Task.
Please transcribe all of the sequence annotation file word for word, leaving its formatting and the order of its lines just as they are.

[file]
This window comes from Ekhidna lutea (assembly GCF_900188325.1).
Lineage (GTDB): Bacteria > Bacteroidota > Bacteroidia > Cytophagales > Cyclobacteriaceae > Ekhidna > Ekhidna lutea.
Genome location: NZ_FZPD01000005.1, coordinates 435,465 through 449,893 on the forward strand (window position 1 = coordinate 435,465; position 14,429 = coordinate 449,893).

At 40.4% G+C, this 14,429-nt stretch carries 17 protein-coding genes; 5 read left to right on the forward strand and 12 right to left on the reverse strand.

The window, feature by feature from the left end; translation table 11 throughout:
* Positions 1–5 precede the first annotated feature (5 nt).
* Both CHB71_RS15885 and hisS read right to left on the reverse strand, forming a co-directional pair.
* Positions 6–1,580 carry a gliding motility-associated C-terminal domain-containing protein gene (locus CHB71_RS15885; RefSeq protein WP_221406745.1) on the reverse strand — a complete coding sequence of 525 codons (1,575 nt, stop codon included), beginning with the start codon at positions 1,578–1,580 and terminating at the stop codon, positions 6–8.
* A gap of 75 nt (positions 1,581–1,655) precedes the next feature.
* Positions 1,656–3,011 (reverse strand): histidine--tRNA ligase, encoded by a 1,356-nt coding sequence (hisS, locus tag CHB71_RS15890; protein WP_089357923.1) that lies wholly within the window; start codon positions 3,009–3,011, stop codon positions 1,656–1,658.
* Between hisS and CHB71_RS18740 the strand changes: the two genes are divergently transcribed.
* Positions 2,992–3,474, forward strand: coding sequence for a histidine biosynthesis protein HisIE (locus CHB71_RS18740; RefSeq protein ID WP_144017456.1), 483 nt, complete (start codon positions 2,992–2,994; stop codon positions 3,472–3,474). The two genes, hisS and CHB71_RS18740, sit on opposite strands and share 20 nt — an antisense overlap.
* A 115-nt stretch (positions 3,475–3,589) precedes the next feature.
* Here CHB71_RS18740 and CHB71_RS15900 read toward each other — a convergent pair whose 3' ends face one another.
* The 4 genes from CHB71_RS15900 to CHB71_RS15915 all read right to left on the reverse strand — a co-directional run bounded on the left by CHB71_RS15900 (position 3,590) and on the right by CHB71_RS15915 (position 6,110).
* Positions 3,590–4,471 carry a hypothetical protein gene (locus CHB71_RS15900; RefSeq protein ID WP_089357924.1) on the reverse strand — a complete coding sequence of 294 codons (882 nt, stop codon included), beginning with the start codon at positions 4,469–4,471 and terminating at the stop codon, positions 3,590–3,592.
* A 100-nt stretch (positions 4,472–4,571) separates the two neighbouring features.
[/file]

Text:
This window comes from Ekhidna lutea (assembly GCF_900188325.1).
Lineage (GTDB): Bacteria > Bacteroidota > Bacteroidia > Cytophagales > Cyclobacteriaceae > Ekhidna > Ekhidna lutea.
Genome location: NZ_FZPD01000005.1, coordinates 435,465 through 449,893 on the forward strand (window position 1 = coordinate 435,465; position 14,429 = coordinate 449,893).

At 40.4% G+C, this 14,429-nt stretch carries 17 protein-coding genes; 5 read left to right on the forward strand and 12 right to left on the reverse strand.

The window, feature by feature from the left end; translation table 11 throughout:
* Positions 1–5 precede the first annotated feature (5 nt).
* Both CHB71_RS15885 and hisS read right to left on the reverse strand, forming a co-directional pair.
* Positions 6–1,580 carry a gliding motility-associated C-terminal domain-containing protein gene (locus CHB71_RS15885; RefSeq protein WP_221406745.1) on the reverse strand — a complete coding sequence of 525 codons (1,575 nt, stop codon included), beginning with the start codon at positions 1,578–1,580 and terminating at the stop codon, positions 6–8.
* A gap of 75 nt (positions 1,581–1,655) precedes the next feature.
* Positions 1,656–3,011 (reverse strand): histidine--tRNA ligase, encoded by a 1,356-nt coding sequence (hisS, locus tag CHB71_RS15890; protein WP_089357923.1) that lies wholly within the window; start codon positions 3,009–3,011, stop codon positions 1,656–1,658.
* Between hisS and CHB71_RS18740 the strand changes: the two genes are divergently transcribed.
* Positions 2,992–3,474, forward strand: coding sequence for a histidine biosynthesis protein HisIE (locus CHB71_RS18740; RefSeq protein ID WP_144017456.1), 483 nt, complete (start codon positions 2,992–2,994; stop codon positions 3,472–3,474). The two genes, hisS and CHB71_RS18740, sit on opposite strands and share 20 nt — an antisense overlap.
* A 115-nt stretch (positions 3,475–3,589) precedes the next feature.
* Here CHB71_RS18740 and CHB71_RS15900 read toward each other — a convergent pair whose 3' ends face one another.
* The 4 genes from CHB71_RS15900 to CHB71_RS15915 all read right to left on the reverse strand — a co-directional run bounded on the left by CHB71_RS15900 (position 3,590) and on the right by CHB71_RS15915 (position 6,110).
* Positions 3,590–4,471 carry a hypothetical protein gene (locus CHB71_RS15900; RefSeq protein ID WP_089357924.1) on the reverse strand — a complete coding sequence of 294 codons (882 nt, stop codon included), beginning with the start codon at positions 4,469–4,471 and terminating at the stop codon, positions 3,590–3,592.
* A 100-nt stretch (positions 4,472–4,571) separates the two neighbouring features.